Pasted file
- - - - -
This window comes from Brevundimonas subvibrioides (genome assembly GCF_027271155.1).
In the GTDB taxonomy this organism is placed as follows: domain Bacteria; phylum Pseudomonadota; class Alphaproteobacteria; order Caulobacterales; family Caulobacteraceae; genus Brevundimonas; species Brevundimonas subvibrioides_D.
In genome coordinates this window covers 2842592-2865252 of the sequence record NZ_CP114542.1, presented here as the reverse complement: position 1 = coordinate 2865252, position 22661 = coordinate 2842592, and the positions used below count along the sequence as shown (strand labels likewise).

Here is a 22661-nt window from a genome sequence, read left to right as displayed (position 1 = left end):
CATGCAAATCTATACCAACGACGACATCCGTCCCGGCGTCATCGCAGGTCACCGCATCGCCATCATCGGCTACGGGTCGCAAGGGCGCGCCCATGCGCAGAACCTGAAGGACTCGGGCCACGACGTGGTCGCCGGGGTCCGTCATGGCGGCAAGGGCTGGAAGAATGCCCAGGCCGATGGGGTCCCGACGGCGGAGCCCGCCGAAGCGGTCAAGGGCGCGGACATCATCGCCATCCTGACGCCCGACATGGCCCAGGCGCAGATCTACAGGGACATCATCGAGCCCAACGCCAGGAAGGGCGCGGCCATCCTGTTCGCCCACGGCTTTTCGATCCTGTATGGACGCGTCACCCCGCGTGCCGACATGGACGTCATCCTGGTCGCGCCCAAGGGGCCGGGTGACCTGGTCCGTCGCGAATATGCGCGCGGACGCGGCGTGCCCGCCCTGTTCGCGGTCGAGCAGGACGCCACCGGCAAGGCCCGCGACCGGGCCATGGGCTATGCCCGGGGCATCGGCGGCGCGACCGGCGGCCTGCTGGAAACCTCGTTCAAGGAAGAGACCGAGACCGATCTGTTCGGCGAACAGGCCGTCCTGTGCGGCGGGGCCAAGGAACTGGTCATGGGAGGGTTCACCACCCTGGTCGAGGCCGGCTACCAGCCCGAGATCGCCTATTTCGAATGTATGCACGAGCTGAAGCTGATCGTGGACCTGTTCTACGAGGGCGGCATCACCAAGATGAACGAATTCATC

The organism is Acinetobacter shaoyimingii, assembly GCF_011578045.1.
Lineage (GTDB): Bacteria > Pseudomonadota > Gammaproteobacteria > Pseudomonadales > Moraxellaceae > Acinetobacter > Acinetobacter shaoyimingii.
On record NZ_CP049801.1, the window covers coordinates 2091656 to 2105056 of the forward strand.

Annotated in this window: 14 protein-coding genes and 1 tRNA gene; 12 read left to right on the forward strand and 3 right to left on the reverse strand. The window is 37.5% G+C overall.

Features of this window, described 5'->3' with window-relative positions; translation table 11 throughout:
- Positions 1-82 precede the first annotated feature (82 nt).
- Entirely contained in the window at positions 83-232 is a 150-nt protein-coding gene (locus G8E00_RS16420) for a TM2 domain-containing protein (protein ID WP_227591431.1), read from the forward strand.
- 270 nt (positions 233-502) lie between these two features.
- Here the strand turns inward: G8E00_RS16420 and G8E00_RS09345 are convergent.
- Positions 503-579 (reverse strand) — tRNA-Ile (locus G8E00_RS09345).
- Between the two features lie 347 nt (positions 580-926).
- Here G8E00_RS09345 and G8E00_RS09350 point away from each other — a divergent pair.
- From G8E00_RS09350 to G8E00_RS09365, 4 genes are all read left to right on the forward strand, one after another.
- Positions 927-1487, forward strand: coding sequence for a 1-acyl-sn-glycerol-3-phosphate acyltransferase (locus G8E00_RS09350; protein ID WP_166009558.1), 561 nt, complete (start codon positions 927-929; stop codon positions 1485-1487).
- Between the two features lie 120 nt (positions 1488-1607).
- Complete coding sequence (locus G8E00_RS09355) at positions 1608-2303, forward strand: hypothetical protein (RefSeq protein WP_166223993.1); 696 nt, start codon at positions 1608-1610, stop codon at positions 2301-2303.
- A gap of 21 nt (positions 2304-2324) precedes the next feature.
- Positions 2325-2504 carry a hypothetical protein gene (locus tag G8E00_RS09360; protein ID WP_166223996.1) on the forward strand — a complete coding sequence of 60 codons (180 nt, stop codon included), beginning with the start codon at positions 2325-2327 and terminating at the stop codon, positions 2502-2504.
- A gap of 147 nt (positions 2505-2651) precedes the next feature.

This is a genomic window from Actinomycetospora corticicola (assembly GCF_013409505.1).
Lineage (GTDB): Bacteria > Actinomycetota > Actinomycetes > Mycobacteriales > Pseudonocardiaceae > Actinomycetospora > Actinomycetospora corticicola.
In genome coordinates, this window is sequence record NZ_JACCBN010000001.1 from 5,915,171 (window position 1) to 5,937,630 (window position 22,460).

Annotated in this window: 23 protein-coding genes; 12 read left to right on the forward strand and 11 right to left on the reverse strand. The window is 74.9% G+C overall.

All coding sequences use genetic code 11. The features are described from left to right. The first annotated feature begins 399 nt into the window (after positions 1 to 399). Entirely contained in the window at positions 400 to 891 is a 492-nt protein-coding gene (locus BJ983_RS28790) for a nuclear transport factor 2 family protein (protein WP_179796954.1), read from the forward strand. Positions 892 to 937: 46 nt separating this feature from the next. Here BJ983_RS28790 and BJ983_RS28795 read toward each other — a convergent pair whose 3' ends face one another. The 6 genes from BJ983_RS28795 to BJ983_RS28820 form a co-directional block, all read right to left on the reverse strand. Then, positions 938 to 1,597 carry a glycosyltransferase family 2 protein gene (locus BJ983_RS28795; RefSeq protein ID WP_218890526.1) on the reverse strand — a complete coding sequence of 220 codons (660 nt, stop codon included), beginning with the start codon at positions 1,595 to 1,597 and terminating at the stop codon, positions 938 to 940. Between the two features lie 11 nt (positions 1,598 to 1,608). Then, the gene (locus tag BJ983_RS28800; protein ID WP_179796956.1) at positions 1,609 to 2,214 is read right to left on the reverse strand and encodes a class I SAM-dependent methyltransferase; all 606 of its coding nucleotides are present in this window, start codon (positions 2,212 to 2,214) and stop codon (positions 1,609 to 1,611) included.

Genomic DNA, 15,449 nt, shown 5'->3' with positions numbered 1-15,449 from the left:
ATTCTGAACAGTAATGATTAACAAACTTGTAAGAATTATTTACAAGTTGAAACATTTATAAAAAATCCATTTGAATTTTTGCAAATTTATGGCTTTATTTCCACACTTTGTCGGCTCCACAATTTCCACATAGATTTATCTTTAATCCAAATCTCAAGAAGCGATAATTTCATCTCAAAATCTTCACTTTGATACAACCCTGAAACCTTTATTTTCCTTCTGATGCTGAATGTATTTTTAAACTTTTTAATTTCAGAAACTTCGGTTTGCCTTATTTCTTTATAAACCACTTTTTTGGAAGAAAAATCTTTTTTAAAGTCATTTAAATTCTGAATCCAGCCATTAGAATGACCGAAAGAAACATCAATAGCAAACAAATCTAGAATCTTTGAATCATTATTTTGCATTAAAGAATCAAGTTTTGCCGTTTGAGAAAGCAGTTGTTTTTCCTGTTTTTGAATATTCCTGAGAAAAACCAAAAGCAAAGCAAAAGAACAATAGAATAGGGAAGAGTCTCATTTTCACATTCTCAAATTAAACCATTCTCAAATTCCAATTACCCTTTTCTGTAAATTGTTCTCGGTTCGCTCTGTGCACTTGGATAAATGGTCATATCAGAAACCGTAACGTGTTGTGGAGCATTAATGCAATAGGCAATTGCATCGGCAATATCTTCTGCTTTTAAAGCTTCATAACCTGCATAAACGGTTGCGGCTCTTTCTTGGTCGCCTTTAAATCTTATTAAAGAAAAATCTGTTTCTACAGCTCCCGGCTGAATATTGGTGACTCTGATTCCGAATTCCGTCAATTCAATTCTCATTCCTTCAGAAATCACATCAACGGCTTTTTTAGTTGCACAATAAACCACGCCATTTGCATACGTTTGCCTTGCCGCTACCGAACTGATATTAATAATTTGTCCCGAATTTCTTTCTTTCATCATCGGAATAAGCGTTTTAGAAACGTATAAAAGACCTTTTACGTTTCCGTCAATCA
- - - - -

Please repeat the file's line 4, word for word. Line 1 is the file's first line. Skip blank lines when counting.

Here is a 22661-nt window from a genome sequence, read left to right as displayed (position 1 = left end):